By Bryan Orr
Have you ever read the book “Moneyball” by Michael Lewis? I would highly recommend it as required reading for small business owners.
The book covers the career of Billy Beane, specifically his transformation of the Oakland A’s baseball organization, using an innovative analysis of baseball statistics called “sabermetrics.”
The core premise of his success is using hidden but superior numbers to scout players and put them in a position to win at a discount. This new way of looking at player and team stats resulted in the A’s being competitive with teams that had a player payroll of double their own.
Most small businesses are in a constant fight for survival against larger, and sometimes smaller competition. The larger companies have larger marketing budgets, more staff, and better infrastructure. In some industries there are also smaller competitors who have zero overhead costs and don’t play by the same set of regulatory rules as a business with employees.
The “Moneyball” advantage is looking carefully at the data you can collect and beginning to track the information that allows you to make better decisions than your competition. These may include the typical statistics like profit margin and overhead percentage, but often the useful metrics are more subtle, or they may be a combination of stats.
Here are the places I suggest you look for your money metrics.
In my opinion, the days of the long form customer satisfaction survey are over. The best customer satisfaction polls I have seen have a green smiling face on the left, a yellow face with the mouth straight across in the middle, and a red frowning face on the right. If you, the customer, click the yellow face or the red face it asks if you would like a call from a manager.
If you want a low-tech solution, you can have someone call customers after a day or two and simply ask if everything went according to their expectations and if there is anything you could have done to improve their experience. If you don’t have time to do that, you could hire someone to make these calls once or twice a week for just a few hours.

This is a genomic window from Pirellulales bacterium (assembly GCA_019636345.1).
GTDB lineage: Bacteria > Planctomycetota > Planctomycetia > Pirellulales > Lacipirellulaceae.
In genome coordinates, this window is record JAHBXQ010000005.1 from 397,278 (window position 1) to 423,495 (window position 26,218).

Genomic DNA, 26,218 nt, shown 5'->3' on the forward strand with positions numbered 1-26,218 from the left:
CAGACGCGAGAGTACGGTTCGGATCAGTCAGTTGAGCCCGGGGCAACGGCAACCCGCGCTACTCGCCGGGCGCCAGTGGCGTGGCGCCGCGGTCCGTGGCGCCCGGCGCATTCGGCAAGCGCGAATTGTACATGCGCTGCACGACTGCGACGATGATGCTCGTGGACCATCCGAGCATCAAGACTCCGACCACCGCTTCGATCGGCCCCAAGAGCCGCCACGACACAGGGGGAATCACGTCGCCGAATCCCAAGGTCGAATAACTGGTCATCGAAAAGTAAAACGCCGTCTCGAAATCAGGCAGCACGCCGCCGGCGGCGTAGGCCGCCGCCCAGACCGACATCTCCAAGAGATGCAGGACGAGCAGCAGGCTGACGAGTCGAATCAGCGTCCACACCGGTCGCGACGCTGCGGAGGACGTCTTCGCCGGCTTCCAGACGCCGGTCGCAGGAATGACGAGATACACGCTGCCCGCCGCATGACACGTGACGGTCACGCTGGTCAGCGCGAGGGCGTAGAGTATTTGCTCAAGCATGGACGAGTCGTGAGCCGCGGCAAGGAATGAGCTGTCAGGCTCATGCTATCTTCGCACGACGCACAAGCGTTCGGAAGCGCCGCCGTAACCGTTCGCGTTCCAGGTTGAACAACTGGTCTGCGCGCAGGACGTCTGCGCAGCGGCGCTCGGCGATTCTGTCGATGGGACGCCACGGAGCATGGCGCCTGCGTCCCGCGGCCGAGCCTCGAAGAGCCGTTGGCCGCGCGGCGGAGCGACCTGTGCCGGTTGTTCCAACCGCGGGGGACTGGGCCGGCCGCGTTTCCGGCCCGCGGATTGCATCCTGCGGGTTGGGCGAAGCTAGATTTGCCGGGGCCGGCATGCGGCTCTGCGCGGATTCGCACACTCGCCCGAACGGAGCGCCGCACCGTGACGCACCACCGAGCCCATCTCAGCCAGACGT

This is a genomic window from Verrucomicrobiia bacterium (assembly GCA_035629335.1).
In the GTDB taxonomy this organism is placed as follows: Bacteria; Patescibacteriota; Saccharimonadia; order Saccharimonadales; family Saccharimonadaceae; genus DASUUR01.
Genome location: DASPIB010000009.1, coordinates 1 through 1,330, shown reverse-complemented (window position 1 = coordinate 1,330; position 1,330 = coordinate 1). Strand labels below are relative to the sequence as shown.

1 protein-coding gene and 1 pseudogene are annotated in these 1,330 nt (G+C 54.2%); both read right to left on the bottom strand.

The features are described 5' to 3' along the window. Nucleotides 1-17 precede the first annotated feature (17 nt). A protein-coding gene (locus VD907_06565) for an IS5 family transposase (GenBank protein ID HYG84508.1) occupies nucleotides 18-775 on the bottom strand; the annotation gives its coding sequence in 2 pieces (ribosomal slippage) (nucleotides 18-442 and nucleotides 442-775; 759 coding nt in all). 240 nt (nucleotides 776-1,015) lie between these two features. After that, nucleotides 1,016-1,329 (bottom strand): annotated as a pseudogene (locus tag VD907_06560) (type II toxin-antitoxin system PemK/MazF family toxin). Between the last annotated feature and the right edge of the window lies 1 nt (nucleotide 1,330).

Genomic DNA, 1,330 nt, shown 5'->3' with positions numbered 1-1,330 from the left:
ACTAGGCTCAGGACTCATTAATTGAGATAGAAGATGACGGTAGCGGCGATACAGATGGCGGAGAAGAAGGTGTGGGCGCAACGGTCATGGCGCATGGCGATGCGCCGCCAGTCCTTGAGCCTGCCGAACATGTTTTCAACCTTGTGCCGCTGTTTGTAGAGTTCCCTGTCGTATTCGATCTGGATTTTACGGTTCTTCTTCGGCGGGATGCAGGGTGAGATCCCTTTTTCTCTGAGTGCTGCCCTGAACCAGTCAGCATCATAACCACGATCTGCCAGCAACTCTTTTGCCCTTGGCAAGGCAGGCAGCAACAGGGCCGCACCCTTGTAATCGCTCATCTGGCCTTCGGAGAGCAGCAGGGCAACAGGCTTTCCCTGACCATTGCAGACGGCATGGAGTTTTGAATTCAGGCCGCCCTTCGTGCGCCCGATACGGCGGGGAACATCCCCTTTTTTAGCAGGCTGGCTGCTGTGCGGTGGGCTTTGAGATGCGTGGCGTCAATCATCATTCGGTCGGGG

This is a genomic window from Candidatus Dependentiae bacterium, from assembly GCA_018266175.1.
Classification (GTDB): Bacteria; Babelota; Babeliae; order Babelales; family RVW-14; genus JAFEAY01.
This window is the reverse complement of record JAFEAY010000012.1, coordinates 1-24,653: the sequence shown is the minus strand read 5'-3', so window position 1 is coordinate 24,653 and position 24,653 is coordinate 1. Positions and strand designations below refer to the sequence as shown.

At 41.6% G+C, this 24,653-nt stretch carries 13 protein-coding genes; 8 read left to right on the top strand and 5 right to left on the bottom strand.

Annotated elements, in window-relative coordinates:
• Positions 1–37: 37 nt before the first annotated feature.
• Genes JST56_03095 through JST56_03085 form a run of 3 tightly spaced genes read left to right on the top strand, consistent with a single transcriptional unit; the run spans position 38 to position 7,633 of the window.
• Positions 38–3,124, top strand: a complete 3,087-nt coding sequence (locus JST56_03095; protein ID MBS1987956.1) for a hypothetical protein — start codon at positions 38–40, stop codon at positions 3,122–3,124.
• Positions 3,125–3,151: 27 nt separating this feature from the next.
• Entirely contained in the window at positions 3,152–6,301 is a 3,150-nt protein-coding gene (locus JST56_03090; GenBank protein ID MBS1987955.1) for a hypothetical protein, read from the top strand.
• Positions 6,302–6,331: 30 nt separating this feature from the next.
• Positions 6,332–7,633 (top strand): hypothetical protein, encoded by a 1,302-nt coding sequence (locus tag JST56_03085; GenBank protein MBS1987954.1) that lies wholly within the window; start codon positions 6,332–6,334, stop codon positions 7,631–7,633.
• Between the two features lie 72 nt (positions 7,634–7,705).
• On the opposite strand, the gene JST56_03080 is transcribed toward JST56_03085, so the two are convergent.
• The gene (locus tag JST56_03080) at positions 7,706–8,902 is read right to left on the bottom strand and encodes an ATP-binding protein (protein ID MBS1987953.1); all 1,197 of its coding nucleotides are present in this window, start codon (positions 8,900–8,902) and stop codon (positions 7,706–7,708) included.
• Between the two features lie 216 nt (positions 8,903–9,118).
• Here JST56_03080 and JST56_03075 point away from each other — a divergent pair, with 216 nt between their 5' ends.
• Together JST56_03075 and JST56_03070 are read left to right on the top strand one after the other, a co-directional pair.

This type of simple customer satisfaction survey can then be tracked to the products they purchased and / or the employees they interacted with to come up with an employee and product satisfaction score that will show you a trend over time that you can compare against other employees and products.
Profit Per Product / Service
Gross revenue means very little; profit is all that matters to a business because it is the only thing you get to keep at the end. For each product or service you offer, you need to have a handle on the following to calculate profit per product / service:
- Gross material / product expenses (how much does the stuff cost you with tax included)
- Costs to land (shipping costs to get it there, labor costs to unload it, fuel to drive somewhere to provide it)
- Direct Labor (costs to provide the good or service, sales commissions etc…)
- Retail Price (what you charge for it)
So the calculation looks like:
Retail Price – Gross Material Expenses – Costs to Land – Direct Labor – Overhead = Profit
The trickiest part is calculating overhead but the best way to do it is to look at your prior quarter P&L (profit and loss) or the same quarter last year and divide all of your overhead expenses by your materials / product expenses if your business is retail, or, divide by direct labor if it is primarily a service business.
Based on the cost of the particular product or labor, you would simply multiply by the result of the prior equation.
Fidget Spinner Gross Product Expense = $1.00
Cost to Land = $0.25
Direct Labor = $0.25
Prior Quarter Total Overhead = $20,000
Prior Quarter Total Product Expenses = $35,000
20,000 ÷ 35,000 = 0.571
$1.00 (gross fidget spinner expense) x 0.571 = $0.57 of overhead per product
In this example the total cost would be $1.00 + $0.25 + $0.25 + $0.57 = $2.07
Depending on your business, there can be thousands of metrics to choose from. Warranty return rate, callback rate, lost or damaged materials, shrinkage (theft), profit per hour, billable per hour, employee satisfaction, and many more.
The real magic happens when you can compare data sets against one another to see which ones track with profitability and which do not. This all starts by looking at historical data and comparing profitable periods against less profitable and see what trends are occurring.
You may be surprised by what you find.